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People with language problems following stroke (aphasia) benefit from speech and language therapy. Optimising speech and language therapy for aphasia recovery is a research priority.
The objectives were to explore patterns and predictors of language and communication recovery, optimum speech and language therapy intervention provision, and whether or not effectiveness varies by participant subgroup or language domain.
This research comprised a systematic review, a meta-analysis and a network meta-analysis of individual participant data.
Participant data were collected in research and clinical settings.
The intervention under investigation was speech and language therapy for aphasia after stroke.
Main outcome measures
The main outcome measures were absolute changes in language scores from baseline on overall language ability, auditory comprehension, spoken language, reading comprehension, writing and functional communication.
Data sources and participants
Electronic databases were systematically searched, including MEDLINE, EMBASE, Cumulative Index to Nursing and Allied Health Literature, Linguistic and Language Behavior Abstracts and SpeechBITE (searched from inception to 2015). The results were screened for eligibility, and published and unpublished data sets (randomised controlled trials, non-randomised controlled trials, cohort studies, case series, registries) with at least 10 individual participant data reporting aphasia duration and severity were identified. Existing collaborators and primary researchers named in identified records were invited to contribute electronic data sets. Individual participant data in the public domain were extracted.
Data on demographics, speech and language therapy interventions, outcomes and quality criteria were independently extracted by two reviewers, or available as individual participant data data sets. Meta-analysis and network meta-analysis were used to generate hypotheses.
We retrieved 5928 individual participant data from 174 data sets across 28 countries, comprising 75 electronic (3940 individual participant data), 47 randomised controlled trial (1778 individual participant data) and 91 speech and language therapy intervention (2746 individual participant data) data sets. The median participant age was 63 years (interquartile range 53–72 years). We identified 53 unavailable, but potentially eligible, randomised controlled trials (46 of these appeared to include speech and language therapy). Relevant individual participant data were filtered into each analysis. Statistically significant predictors of recovery included age (functional communication, individual participant data: 532, n = 14 randomised controlled trials) and sex (overall language ability, individual participant data: 482, n = 11 randomised controlled trials; functional communication, individual participant data: 532, n = 14 randomised controlled trials). Older age and being a longer time since aphasia onset predicted poorer recovery. A negative relationship between baseline severity score and change from baseline (p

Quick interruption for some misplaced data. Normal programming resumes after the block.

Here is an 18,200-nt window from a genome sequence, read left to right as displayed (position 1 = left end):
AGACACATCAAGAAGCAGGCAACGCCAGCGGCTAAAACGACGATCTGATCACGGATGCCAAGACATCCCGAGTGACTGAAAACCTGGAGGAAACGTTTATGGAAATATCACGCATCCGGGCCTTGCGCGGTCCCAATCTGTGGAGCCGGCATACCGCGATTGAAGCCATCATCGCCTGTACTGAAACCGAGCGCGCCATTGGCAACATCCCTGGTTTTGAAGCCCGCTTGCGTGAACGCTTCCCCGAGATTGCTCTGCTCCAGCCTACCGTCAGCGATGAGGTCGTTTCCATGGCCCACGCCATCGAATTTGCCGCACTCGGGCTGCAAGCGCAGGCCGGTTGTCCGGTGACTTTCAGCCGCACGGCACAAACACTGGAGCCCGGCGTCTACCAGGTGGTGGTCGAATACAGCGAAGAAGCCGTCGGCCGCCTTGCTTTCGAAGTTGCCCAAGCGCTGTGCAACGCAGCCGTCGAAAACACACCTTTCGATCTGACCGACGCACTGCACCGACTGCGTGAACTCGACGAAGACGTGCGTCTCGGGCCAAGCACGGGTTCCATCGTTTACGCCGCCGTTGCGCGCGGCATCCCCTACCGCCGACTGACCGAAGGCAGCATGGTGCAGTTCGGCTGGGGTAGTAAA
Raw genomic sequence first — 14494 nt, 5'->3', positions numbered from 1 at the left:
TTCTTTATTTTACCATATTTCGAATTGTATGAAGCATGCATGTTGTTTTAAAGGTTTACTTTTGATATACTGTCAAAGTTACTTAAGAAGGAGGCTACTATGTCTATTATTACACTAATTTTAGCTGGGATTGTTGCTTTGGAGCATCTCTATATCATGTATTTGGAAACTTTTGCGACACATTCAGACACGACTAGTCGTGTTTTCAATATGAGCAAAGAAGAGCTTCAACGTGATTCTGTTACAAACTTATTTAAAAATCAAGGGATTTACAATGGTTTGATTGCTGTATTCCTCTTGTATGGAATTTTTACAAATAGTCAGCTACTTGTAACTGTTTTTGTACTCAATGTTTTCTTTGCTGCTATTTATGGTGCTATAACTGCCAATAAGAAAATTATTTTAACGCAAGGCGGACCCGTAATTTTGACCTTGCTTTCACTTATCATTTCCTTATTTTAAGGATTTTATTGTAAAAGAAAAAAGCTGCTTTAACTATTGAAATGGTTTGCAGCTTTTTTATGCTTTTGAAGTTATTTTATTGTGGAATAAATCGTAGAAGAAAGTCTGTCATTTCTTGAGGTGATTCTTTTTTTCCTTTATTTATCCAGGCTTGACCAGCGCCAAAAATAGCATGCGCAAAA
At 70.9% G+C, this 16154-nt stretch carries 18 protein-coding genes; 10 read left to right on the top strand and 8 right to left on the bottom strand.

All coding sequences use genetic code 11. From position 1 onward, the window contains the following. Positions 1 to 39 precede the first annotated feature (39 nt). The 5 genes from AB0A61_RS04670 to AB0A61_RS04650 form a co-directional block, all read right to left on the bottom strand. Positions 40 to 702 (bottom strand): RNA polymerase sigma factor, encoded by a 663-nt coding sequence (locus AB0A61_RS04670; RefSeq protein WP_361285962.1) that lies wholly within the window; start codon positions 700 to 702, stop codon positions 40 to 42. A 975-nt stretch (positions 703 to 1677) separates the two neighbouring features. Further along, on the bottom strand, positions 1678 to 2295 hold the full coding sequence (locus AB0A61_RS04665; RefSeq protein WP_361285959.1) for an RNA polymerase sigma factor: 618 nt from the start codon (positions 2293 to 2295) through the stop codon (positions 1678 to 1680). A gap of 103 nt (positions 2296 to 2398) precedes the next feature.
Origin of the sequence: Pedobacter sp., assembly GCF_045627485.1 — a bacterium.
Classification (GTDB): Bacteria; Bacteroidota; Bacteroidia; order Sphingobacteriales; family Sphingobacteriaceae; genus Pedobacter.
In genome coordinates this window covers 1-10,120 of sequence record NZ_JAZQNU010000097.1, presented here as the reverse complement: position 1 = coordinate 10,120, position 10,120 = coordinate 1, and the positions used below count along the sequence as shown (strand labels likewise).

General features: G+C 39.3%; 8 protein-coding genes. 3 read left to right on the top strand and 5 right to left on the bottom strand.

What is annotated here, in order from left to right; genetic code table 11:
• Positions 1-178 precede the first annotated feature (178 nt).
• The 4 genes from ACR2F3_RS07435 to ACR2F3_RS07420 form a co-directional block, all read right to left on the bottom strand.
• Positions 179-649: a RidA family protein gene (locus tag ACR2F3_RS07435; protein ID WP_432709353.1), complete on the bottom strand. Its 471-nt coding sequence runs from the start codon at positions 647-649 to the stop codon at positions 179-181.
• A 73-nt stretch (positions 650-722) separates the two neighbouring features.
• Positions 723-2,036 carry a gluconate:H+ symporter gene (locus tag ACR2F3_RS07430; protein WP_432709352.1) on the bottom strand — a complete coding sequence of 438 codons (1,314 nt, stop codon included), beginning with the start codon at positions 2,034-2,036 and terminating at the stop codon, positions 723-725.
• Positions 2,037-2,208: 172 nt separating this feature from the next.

Data sets were graded as being at a low risk of bias but were predominantly based on highly selected research participants, assessments and interventions, thereby limiting generalisability.
Frequency, intensity and dosage were associated with language gains from baseline, but varied by domain and subgroup.
These exploratory findings require confirmatory study designs to test the hypotheses generated and to develop more tailored speech and language therapy interventions.
|Journal||Health and Social Care Delivery Research|
|Early online date||1 Oct 2022|
|Publication status||Published - 1 Oct 2022|
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(MCHP) : Manchester Centre for Health Psychology
Peters, S., Ulph, F., Arden Armitage, C., Borrelli, B., Bowen, A., Byrne-Davis, L., Edge, D., French, D., Hart, J., Todd, C., Skevington, S., Wearden, A., Cotterill, S., Brooks, J., Brown, L., Bull, E., Cordingley, L., Epton, T., Smith, D., Speer, S., Powell, R., Bartlett, K., Coupe, N., Shepherd, S., Dienes, K., Ghio, D., Hood, A., Lavallee, J., Rowland, C., Benton, J., Goldthorpe, J., McWilliams, L., Keyworth, C., Goulding, R., Loughran, M., Hawkes, R., Kapadi, A., Hurley, R., Leather, J., Musa, C., Angelakis, I., Reid, C., Alshammari, D., Mountain, D., Hooper, E., Gates, E., Johnson, F., Lomas, F., Kaplan, G., Cross, H., Foote, H., Long, H., Reid, H., Hamer, J., Sibasa, K., Hozhabrafkan, K., Al Abri, K., Lucas, L., Millard, L., Hulme, L., Dhanwani, M., Sonola-Jones, O., Sfakianaki, R., Broadbent, R., Crone, R., Husni, R. R., Mank, S., Booth, S., Hindmarch, S., Plant, S., Mace, S., Sehmbi, T., Macintyre, V., Vidayanti, V., Peterson, J., Woof, V., El-Khani, A., Devereux-Fitzgerald, A., Chisholm, A., Sawyer, C., Hope, H., Wilkes, J., Birtwell, K., Bakur, K., Stringer, G., Mohd Faudzi, F. N. B., Checketts, M., Tang, M. Y., Coupe, N., Crook, R., Hamnett, C., Lyons, S., Longley, V., Hulme, L., Mountain, D., Talbot, H., Lucas, L., Ecob, C., Huggett, C., Hozhabrafkan, K., Hyder, S. & Lee, R.
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